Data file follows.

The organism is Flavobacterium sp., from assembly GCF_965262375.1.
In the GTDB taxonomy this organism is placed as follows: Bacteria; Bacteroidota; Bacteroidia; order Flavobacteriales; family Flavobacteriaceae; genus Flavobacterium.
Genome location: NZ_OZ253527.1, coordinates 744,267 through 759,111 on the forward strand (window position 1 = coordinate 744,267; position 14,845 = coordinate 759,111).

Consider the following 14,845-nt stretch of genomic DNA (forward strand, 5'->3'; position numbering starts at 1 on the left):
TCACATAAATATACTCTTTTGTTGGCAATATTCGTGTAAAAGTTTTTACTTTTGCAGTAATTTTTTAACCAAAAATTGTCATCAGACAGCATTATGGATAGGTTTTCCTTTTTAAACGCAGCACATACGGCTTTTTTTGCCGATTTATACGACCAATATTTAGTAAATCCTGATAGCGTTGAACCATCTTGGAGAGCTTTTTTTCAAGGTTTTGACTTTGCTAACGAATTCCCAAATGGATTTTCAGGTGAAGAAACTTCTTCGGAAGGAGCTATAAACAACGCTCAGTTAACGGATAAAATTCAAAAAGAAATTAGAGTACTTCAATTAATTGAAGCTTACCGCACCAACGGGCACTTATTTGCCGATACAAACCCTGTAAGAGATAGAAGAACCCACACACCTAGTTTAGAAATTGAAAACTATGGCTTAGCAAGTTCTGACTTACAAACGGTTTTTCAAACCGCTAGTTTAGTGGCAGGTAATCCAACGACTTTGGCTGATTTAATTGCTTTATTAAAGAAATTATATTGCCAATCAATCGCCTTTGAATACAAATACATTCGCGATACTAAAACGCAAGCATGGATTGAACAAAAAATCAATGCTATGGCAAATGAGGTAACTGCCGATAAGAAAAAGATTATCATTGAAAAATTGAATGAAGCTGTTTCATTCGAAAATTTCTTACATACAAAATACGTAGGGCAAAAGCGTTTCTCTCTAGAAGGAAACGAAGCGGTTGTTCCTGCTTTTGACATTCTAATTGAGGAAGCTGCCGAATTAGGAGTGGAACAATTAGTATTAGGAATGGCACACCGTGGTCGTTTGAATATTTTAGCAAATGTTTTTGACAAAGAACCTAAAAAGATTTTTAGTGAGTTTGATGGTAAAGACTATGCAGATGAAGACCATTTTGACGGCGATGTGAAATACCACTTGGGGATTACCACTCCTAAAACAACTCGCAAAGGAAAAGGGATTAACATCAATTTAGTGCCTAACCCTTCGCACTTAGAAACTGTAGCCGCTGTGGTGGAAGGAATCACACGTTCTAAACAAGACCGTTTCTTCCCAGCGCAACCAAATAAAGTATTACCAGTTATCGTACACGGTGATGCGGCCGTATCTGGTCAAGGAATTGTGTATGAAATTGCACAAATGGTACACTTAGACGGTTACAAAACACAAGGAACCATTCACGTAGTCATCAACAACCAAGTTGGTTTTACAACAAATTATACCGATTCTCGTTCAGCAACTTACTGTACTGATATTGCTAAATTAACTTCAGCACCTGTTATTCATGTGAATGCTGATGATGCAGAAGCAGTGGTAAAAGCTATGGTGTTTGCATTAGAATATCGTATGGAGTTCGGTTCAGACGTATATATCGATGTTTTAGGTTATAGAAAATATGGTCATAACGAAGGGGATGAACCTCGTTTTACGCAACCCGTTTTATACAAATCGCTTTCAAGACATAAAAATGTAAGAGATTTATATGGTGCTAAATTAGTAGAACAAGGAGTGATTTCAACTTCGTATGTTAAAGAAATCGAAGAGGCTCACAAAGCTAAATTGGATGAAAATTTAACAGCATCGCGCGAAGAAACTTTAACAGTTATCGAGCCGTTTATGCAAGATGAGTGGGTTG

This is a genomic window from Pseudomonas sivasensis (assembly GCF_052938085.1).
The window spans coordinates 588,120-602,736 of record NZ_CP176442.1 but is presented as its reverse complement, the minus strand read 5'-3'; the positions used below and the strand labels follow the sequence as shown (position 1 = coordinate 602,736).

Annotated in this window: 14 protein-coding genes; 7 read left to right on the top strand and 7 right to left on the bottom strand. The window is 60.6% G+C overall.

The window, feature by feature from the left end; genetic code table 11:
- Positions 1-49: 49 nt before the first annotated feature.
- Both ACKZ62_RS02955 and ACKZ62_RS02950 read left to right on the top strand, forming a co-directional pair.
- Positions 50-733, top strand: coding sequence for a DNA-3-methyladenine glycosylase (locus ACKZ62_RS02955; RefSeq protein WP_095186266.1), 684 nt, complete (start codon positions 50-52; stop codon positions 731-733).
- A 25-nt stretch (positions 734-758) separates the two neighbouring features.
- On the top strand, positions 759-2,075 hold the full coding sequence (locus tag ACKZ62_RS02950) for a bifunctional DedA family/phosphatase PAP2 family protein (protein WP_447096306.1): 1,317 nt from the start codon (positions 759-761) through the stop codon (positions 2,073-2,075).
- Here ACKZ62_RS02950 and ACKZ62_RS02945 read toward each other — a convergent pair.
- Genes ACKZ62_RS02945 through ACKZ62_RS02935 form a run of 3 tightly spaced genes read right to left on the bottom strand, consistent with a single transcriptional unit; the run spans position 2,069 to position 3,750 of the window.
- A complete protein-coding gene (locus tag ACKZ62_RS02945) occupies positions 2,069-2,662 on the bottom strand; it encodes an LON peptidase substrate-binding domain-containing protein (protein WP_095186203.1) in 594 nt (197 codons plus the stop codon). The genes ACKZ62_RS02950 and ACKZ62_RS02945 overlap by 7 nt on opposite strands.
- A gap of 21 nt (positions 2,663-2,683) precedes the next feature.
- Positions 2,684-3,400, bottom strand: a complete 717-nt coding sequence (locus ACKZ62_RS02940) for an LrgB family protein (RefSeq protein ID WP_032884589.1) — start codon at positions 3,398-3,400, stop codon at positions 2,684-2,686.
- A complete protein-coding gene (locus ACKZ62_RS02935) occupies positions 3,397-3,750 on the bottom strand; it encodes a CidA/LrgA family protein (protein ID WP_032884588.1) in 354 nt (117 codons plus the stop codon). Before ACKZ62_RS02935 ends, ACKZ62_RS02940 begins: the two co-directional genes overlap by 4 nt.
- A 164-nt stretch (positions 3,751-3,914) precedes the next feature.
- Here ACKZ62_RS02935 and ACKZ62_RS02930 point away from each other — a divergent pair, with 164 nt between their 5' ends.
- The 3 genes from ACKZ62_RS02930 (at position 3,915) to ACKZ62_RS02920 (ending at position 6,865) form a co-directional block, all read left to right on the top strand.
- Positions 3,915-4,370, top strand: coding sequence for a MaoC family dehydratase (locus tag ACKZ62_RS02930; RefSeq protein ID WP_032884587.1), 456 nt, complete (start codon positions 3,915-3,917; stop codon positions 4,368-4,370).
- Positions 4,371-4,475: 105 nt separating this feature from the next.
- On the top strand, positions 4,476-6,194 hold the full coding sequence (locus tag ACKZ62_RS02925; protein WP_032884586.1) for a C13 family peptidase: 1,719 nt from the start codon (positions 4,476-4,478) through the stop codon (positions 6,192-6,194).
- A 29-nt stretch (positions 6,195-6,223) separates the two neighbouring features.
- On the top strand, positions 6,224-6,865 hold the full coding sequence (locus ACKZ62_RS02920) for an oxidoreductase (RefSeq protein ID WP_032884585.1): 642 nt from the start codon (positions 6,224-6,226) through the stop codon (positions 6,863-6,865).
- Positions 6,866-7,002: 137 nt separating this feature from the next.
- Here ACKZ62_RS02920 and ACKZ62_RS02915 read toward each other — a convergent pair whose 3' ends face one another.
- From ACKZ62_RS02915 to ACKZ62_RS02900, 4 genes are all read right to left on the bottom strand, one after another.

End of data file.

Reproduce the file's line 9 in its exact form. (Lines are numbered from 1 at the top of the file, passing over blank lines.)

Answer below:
The window, feature by feature from the left end; genetic code table 11: